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Writer: Bradley Paul
100 Old Public Library
Iowa City IA 52242
(319) 384-0072; fax (319) 384-0024

Release: Immediate

Environmental works of artist Sonfist will be at UI Museum of Art

IOWA CITY, Iowa -- "Alan Sonfist: History and the Landscape," a survey of the artist's career working with environmental forms and media, will be on display Jan. 25 through March 16 in the University of Iowa Museum of Art.

An opening reception for the museum's new exhibitions will be held 5-7 p.m. Friday, Jan. 24, in the museum. The reception will feature "Artist and Critic: A Dialogue," a discussion of the exhibition between Sonfist and art critic Eleanor Heartney, at 5:30 p.m.

Heartney, who is a regular contributor to Art in America and other publications, wrote the essay for the illustrated catalogue that accompanies the exhibition.

The exhibition and the reception are free and open to the public.

In the 1960s, Sonfist was among the first artists to conceive of ecological and environmental functions as the basis of an artwork. Unlike earth artists, who use virgin environments as fields for formal modification, Sonfist works by recreating natural landscapes in urban places, such as downtown New York or Paris.

Sonfist refers to his works as "time parks" or "narrative parks." Using the flora native to an area, Sonfist developes a site that recalls the local development of human culture. For example, a two-acre park near Florence, Italy, recalls 3,000 years of history in concentric circles of Greek laurel, Etruscan herbs, Roman paving stones and a working olive grove.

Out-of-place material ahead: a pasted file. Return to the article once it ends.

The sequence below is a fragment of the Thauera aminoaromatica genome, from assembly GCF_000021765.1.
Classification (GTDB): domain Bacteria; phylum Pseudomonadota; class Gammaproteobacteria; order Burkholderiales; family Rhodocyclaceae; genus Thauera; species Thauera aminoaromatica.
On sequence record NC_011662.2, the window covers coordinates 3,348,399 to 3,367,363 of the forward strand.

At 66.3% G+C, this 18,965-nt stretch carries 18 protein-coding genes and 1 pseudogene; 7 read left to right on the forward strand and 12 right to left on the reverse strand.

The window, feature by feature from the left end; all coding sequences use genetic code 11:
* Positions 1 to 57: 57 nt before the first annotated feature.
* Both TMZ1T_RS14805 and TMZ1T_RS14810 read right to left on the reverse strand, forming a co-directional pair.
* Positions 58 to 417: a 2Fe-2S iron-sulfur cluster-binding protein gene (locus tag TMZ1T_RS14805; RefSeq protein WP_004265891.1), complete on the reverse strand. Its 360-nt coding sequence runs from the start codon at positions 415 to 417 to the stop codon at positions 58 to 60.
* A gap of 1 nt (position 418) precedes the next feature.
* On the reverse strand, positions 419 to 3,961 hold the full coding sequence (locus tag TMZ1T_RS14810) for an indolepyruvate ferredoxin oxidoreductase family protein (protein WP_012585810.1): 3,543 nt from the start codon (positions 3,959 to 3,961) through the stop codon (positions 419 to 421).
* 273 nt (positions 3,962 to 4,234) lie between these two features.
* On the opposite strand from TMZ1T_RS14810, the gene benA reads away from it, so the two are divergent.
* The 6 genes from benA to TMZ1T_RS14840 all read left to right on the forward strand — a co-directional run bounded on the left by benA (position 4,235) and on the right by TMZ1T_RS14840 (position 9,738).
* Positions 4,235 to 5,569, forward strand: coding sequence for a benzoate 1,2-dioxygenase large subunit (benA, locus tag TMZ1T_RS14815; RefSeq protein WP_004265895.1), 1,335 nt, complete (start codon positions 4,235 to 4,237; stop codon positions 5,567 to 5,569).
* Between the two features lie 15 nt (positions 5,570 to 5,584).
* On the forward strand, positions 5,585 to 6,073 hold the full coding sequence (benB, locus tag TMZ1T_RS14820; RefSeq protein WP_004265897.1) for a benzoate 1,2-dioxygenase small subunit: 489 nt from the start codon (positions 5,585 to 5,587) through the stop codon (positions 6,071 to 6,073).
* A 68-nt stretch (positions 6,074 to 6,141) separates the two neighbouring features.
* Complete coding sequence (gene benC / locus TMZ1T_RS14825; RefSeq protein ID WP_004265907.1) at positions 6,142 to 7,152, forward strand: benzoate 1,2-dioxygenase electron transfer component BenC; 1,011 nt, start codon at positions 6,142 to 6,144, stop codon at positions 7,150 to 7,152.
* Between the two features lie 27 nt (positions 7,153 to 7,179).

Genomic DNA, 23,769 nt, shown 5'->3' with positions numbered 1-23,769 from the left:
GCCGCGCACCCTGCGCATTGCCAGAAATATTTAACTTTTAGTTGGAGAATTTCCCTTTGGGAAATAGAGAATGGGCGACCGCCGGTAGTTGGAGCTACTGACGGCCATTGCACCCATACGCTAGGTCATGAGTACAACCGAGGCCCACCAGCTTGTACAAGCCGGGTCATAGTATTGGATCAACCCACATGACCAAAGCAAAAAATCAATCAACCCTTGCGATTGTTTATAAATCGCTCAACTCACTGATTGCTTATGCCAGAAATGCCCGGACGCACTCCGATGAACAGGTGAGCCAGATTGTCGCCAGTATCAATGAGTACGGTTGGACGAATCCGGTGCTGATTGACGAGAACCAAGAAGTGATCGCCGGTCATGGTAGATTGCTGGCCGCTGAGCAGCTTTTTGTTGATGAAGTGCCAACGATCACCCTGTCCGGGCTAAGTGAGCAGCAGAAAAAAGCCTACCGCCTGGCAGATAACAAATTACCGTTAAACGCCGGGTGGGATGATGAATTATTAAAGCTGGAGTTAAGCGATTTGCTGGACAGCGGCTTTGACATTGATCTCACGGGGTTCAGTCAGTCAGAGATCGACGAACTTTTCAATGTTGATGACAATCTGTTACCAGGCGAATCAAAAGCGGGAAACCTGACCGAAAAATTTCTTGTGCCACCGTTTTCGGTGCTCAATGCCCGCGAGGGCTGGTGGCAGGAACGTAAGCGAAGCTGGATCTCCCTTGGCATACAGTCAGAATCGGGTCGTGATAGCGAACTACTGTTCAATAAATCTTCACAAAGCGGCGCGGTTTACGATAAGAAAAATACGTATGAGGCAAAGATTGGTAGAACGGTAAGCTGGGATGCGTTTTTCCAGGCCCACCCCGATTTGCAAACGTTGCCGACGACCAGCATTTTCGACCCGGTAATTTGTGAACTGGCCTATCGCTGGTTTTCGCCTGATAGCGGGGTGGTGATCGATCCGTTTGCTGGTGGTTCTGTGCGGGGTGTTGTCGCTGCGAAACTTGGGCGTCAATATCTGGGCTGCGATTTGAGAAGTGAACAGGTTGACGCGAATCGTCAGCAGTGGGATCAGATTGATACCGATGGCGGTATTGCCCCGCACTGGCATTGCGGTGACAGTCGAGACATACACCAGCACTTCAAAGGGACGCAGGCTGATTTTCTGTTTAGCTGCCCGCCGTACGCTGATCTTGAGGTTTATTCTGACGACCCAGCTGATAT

Surrounded by skyscrapers and asphalt, and frequently fenced-in, Sonfist's works derive much of their meaning not from pastoral nostalgia, but by acknowledging the conflicts between nature and the modern urban world.

The exhibition at the Museum of Art will include photographs of Sonfist's large outdoor projects, as well as drawings, paintings and installation works.

One of Sonfist's most famous works, "Gene Banks," will be on display. For this work Sonfist assembled photographs of the Bronx's virgin hemlock forest and placed them above jars that contain seeds and fragments of trees from the forest. The work suggests the persepctive of future generations who could only reconstruct a lost natural world from these artifacts.

The exhibition will also feature some of the artist's "natural paintings," in which Sonfist selects twigs and leaves from a site on the forest floor and arranges them on a canvas exactly as they were found in nature. After being exhibited, the entire arrangement will be returned to the forest floor to decompose naturally.

This exhibition was organized by the UI Museum of Art and was funded in part by grants from the UI Cultural Affairs Council and the National Endowment for the Arts.

The UI Museum of Art, located on North Riverside Drive in Iowa City, is open 10 a.m. to 5 p.m. Tuesday through Saturday and noon to 5 p.m. Sunday. Admission to the museum is free. Public metered parking is available in UI parking lots across from the museum on Riverside Drive, and adjacent to the UI Alumni Center, which is just north of the museum.